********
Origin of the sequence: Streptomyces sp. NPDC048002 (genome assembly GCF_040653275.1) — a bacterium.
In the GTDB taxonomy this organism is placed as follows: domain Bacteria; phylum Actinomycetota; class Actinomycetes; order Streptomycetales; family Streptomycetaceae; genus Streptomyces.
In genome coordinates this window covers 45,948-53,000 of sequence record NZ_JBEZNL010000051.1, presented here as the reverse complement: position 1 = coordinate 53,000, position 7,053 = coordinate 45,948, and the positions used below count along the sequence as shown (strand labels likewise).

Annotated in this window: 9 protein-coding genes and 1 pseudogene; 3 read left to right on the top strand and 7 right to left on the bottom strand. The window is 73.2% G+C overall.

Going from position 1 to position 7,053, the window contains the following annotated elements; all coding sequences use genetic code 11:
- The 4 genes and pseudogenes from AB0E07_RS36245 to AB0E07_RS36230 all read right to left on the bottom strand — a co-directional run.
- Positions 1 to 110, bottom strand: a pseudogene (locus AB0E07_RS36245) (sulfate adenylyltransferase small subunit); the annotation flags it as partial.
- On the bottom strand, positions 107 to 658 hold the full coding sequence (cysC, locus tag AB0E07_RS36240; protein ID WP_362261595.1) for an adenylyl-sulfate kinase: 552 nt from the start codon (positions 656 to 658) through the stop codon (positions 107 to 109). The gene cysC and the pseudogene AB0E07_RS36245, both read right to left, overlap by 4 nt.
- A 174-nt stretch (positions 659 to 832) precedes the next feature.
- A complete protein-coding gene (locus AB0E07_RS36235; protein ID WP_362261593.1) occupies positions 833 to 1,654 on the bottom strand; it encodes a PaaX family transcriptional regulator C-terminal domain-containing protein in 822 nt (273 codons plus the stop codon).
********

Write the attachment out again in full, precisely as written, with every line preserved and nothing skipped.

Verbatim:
Origin of the sequence: Streptomyces sp. NPDC048002 (genome assembly GCF_040653275.1) — a bacterium.
In the GTDB taxonomy this organism is placed as follows: domain Bacteria; phylum Actinomycetota; class Actinomycetes; order Streptomycetales; family Streptomycetaceae; genus Streptomyces.
In genome coordinates this window covers 45,948-53,000 of sequence record NZ_JBEZNL010000051.1, presented here as the reverse complement: position 1 = coordinate 53,000, position 7,053 = coordinate 45,948, and the positions used below count along the sequence as shown (strand labels likewise).

Annotated in this window: 9 protein-coding genes and 1 pseudogene; 3 read left to right on the top strand and 7 right to left on the bottom strand. The window is 73.2% G+C overall.

Going from position 1 to position 7,053, the window contains the following annotated elements; all coding sequences use genetic code 11:
- The 4 genes and pseudogenes from AB0E07_RS36245 to AB0E07_RS36230 all read right to left on the bottom strand — a co-directional run.
- Positions 1 to 110, bottom strand: a pseudogene (locus AB0E07_RS36245) (sulfate adenylyltransferase small subunit); the annotation flags it as partial.
- On the bottom strand, positions 107 to 658 hold the full coding sequence (cysC, locus tag AB0E07_RS36240; protein ID WP_362261595.1) for an adenylyl-sulfate kinase: 552 nt from the start codon (positions 656 to 658) through the stop codon (positions 107 to 109). The gene cysC and the pseudogene AB0E07_RS36245, both read right to left, overlap by 4 nt.
- A 174-nt stretch (positions 659 to 832) precedes the next feature.
- A complete protein-coding gene (locus AB0E07_RS36235; protein ID WP_362261593.1) occupies positions 833 to 1,654 on the bottom strand; it encodes a PaaX family transcriptional regulator C-terminal domain-containing protein in 822 nt (273 codons plus the stop codon).